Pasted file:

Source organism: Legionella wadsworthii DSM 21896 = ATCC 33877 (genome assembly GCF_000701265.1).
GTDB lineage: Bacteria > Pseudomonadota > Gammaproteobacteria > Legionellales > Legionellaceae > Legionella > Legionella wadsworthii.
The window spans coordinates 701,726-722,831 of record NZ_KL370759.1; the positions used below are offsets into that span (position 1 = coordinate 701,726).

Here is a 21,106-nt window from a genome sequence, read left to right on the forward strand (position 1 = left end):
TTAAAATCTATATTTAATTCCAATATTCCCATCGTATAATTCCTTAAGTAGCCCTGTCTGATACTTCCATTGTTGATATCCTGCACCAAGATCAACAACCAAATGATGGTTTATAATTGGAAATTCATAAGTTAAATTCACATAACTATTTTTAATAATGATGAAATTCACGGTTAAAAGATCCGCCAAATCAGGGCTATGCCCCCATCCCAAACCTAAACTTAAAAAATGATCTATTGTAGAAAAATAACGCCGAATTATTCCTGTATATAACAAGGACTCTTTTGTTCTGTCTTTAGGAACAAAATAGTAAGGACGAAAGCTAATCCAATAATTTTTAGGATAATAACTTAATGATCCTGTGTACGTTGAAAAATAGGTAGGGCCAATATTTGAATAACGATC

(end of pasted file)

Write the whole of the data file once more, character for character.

Source organism: Legionella wadsworthii DSM 21896 = ATCC 33877 (genome assembly GCF_000701265.1).
GTDB lineage: Bacteria > Pseudomonadota > Gammaproteobacteria > Legionellales > Legionellaceae > Legionella > Legionella wadsworthii.
The window spans coordinates 701,726-722,831 of record NZ_KL370759.1; the positions used below are offsets into that span (position 1 = coordinate 701,726).

Here is a 21,106-nt window from a genome sequence, read left to right on the forward strand (position 1 = left end):
TTAAAATCTATATTTAATTCCAATATTCCCATCGTATAATTCCTTAAGTAGCCCTGTCTGATACTTCCATTGTTGATATCCTGCACCAAGATCAACAACCAAATGATGGTTTATAATTGGAAATTCATAAGTTAAATTCACATAACTATTTTTAATAATGATGAAATTCACGGTTAAAAGATCCGCCAAATCAGGGCTATGCCCCCATCCCAAACCTAAACTTAAAAAATGATCTATTGTAGAAAAATAACGCCGAATTATTCCTGTATATAACAAGGACTCTTTTGTTCTGTCTTTAGGAACAAAATAGTAAGGACGAAAGCTAATCCAATAATTTTTAGGATAATAACTTAATGATCCTGTGTACGTTGAAAAATAGGTAGGGCCAATATTTGAATAACGATC